Sir David Attenborough aired his documentary series, “Conquest of the Skies”, featuring Borneo’s Gomantong cave, home to a variety of bat species. We went to see Gomantong cave and its batty inhabitants. I think we’re in deep guano!
Gomantong Cave is home to over a million bats. These bats share the cave with birds called swiftlets, whose nests are prized as an ingredient in bird’s nest soup. The cave is also home to billions of cockroaches and beetles, who live in the massive piles of guano the bats produce. The entire cave is a massive ecosystem that relies on its populations of bats and birds.
Arriving at the cave entrance, I was instantly breath-taken by mysteriously beautiful view of the cave, a large shaft of light streaming down. Inside the cave, we discovered the base of a steep rock pile left by a collapse in the cave roof. Above the rocks, daylight streamed through a large hole some 200 feet above the floor – and at our feet, an enormous, chocolate-brown cone of guano rose. The mounds looked alive, the strange dank, ammonia smell in the air was laced with a faint familiar stench. As the beam of our torches picked up the movement, immediately the stench came to light (sic). It was a seething blanket of cockroaches! Cave cockroaches! The cave is alive! Cockroaches, cave centipedes, millipedes, beetles, worms, spiders – a variety of bugs and a closed ecosystem.
Native bats take shelter in the cave during the day, whereas the swiftlets rest in the night. This creates a 24-hour feeding ground for dung beetles and cockroaches, which the snakes subsequently feed on.
The edible-nest swiftlet, build nests on the cave walls that are purely from their saliva. The white nests are small but valuable. Per kg, of the quality found, here will cost approximately USD1,000 – USD2,000 in the open market. The swiftlets build their nest at night, after a day out searching for food. The new nest takes about 30 to 35 days to complete and once that’s done, and the mother lays a maximum of 2 eggs which she broods for 1 month. When the fledglings are old enough to leave the nest, the harvesting season begins. The harvesters must make sure that the nests are collected only after they are abandoned by the young swiftlets.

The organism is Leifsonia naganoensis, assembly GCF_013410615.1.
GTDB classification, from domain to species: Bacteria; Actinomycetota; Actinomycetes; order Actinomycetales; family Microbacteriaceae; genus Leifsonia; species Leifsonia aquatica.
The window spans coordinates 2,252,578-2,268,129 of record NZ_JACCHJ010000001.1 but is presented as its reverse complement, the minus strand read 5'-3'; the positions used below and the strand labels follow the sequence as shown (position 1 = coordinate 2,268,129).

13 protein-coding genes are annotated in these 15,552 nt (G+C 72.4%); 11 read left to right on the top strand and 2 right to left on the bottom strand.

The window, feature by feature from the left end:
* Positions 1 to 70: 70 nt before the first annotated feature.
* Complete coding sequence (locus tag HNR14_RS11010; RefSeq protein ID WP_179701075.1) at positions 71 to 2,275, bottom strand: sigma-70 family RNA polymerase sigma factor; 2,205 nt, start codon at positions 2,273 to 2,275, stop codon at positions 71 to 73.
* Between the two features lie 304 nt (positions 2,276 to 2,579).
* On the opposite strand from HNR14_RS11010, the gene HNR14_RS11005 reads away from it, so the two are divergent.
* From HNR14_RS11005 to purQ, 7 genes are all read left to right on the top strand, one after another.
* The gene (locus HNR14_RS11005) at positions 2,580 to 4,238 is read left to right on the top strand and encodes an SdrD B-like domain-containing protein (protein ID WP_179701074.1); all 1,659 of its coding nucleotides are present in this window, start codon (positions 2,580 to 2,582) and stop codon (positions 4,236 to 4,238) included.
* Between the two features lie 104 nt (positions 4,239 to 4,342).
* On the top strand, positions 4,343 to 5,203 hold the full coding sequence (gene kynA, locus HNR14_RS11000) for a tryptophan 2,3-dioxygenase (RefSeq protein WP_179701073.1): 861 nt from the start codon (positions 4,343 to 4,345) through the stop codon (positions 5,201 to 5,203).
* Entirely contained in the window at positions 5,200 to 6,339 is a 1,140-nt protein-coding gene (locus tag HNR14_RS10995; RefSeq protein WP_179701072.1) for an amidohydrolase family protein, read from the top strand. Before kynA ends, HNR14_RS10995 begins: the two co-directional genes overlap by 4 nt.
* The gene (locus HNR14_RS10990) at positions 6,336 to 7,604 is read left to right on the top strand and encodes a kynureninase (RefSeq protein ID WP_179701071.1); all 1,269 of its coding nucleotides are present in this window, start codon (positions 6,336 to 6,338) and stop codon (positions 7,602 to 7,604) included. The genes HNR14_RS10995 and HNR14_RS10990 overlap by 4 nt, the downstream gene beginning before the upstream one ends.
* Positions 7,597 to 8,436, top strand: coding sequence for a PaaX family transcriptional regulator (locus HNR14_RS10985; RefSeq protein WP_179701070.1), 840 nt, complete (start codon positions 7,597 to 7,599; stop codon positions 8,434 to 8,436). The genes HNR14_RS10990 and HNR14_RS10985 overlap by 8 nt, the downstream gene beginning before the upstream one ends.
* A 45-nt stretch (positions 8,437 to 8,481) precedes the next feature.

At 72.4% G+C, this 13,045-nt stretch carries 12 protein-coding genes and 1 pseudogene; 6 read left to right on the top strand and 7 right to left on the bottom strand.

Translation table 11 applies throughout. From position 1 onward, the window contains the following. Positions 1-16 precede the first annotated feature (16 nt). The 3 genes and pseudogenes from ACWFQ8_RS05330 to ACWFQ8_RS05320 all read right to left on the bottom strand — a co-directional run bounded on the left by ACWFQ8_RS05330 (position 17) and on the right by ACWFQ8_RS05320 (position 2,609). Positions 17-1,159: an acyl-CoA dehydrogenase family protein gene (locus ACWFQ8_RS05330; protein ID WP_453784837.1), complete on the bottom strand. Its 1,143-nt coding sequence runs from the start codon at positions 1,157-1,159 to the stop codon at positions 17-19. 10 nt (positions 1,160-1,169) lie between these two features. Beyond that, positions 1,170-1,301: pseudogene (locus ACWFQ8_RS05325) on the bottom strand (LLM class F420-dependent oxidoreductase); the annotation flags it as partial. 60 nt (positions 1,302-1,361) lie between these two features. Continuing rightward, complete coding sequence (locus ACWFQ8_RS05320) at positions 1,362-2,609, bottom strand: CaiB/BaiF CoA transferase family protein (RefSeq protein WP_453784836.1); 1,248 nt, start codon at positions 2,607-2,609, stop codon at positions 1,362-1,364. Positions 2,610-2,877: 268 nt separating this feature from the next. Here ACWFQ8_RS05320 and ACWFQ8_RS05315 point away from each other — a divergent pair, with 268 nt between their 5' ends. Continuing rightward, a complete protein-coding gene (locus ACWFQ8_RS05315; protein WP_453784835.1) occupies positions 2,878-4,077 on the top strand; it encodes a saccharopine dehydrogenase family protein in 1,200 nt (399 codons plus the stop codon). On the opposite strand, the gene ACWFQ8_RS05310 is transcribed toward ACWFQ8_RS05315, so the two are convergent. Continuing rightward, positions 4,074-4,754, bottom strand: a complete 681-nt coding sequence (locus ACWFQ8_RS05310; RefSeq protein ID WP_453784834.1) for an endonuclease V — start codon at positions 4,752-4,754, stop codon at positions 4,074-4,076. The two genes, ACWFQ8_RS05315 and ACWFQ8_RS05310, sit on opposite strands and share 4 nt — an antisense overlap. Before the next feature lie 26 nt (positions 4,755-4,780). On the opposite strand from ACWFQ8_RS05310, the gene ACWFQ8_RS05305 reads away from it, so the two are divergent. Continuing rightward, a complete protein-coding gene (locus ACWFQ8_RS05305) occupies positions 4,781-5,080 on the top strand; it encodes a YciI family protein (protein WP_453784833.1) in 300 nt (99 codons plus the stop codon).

We emerged from the limestone cliff to a small cluster of timber long-houses used by those who collect the nests. Inside the cave, ladders of twined rattan vine and hardwood rungs hung from the ceiling at dizzying heights. The nest collectors will dangle from these ladders like flies in a spider web. Another type of ladder, made from a hardened bamboo poles, pivots around the cave to reach the highest nests.
The journey from the cave back to the entrance takes approximately 10 minutes. Along the boardwalk, surrounded by verdant foliage (elephant ears, the largest leaves I have ever seen) and cool FRESH air, we spotted the red leaf monkey! We hung around long enough to see them move from the sunny side of the boardwalk to the shaded side.
Sandakan is a magical place!